However, the salary range can go as high as $250,000 or more in Ivy League universities like Harvard and Yale, while state universities may offer lower salaries. Other countries like Canada and Australia pay their Law Professors an average salary of CAD 100,000 and AUD 141,000 respectively.

It's important to note that a Law Professor's salary is impacted by many factors such as their research, publications, and outside consulting. Overall, the Law Professor's job is highly rewarding as they impact and inspire the next generation of lawyers.



Career Outlook

The career outlook for Law Professors in the Education industry over the next five years seems to be stable or growing slightly. According to the Bureau of Labor Statistics, there is a projected 9% increase in employment opportunities for professors overall from 2019 to 2029, which is faster than the average for all occupations. This suggests that there is likely to be demand for Law Professors in the upcoming years.

The National Center for Education Statistics found that the number of law degrees awarded has increased steadily over the past decade, and this trend is expected to continue. This means that there will be a growing pool of potential job candidates for universities seeking Law Professors.

In conclusion, if you are interested in pursuing a career as a Law Professor, it seems like there will be a stable or growing demand for your skills and expertise in the Education industry over the next five years.


  • Bureau of Labor Statistics: "Postsecondary Teachers" -
  • National Center for Education Statistics: "Degrees conferred by degree-granting institutions" -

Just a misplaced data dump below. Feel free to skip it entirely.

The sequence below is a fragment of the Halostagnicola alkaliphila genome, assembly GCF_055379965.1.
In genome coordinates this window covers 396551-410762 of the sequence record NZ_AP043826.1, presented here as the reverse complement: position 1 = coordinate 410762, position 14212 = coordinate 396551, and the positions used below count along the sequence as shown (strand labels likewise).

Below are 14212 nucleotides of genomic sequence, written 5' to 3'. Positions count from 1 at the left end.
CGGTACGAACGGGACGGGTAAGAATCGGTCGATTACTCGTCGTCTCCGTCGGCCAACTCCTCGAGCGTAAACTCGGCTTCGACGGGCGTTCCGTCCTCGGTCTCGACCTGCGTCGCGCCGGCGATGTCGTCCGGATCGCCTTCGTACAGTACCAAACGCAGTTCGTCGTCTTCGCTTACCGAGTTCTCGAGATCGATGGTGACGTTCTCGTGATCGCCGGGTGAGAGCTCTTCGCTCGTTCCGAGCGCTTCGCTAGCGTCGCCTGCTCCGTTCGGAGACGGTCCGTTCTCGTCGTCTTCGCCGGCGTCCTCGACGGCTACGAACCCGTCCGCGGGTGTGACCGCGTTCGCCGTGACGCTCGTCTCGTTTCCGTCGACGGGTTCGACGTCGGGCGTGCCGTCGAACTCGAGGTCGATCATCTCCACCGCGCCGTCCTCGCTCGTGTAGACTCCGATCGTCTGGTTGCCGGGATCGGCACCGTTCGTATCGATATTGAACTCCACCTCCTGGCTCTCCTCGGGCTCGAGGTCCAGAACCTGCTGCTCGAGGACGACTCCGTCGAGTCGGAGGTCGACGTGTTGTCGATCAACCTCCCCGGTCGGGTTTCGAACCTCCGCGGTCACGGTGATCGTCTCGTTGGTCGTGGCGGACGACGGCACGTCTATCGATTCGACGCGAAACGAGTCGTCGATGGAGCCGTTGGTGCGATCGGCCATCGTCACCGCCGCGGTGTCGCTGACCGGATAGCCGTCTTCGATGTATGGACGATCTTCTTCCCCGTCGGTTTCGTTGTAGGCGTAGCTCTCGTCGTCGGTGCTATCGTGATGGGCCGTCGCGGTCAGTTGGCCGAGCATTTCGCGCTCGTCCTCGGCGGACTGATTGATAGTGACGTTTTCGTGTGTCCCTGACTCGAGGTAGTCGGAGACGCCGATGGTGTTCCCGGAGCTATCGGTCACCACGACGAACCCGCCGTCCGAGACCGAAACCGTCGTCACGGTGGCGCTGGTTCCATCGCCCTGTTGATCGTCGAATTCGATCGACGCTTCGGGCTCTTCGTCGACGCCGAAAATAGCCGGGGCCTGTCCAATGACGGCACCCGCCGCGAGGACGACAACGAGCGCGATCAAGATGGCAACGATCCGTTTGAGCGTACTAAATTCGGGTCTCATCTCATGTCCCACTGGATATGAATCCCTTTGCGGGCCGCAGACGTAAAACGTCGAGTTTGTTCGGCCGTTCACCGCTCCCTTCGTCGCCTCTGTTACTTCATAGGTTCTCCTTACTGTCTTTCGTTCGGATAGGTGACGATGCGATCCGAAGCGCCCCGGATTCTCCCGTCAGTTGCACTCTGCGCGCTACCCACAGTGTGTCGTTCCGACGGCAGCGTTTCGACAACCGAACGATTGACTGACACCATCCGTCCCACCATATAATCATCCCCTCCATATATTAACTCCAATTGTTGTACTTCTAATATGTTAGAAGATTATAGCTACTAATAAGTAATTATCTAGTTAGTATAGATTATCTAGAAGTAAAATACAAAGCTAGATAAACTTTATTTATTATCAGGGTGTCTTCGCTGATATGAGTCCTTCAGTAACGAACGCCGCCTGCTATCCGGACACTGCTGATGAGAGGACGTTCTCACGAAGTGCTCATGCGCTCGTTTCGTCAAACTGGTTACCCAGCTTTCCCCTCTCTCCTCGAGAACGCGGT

Frequently Asked Questions (FAQ)

Q: What is a law professor?

A: A law professor is a teacher who specializes in teaching law courses at a college or university level.

Q: What are the qualifications to become a law professor?

A: The educational qualifications to become a law professor include completing a law degree (JD) and obtaining a doctorate degree in law (LLM or SJD). Additionally, having relevant experience in the legal field can be advantageous.

Q: What are the job responsibilities of a law professor?

A: The job responsibilities of a law professor include teaching law courses, conducting research, publishing scholarly articles, advising and mentoring students, participating in faculty and committee meetings, and engaging in professional development activities.

Q: What are the career opportunities for a law professor?

A: Career opportunities for a law professor include working as a full-time faculty member at a law school or university, serving as a visiting or adjunct professor, practicing law part-time while teaching, or pursuing administrative roles in academic institutions.

Q: How is a law professor evaluated in their job performance?

A: Law professors are evaluated based on their effectiveness in teaching, research productivity, contributions to scholarship and legal practice, service to the institution and community, and overall professional conduct. Evaluation methods may include student feedback, peer review, and self-assessment.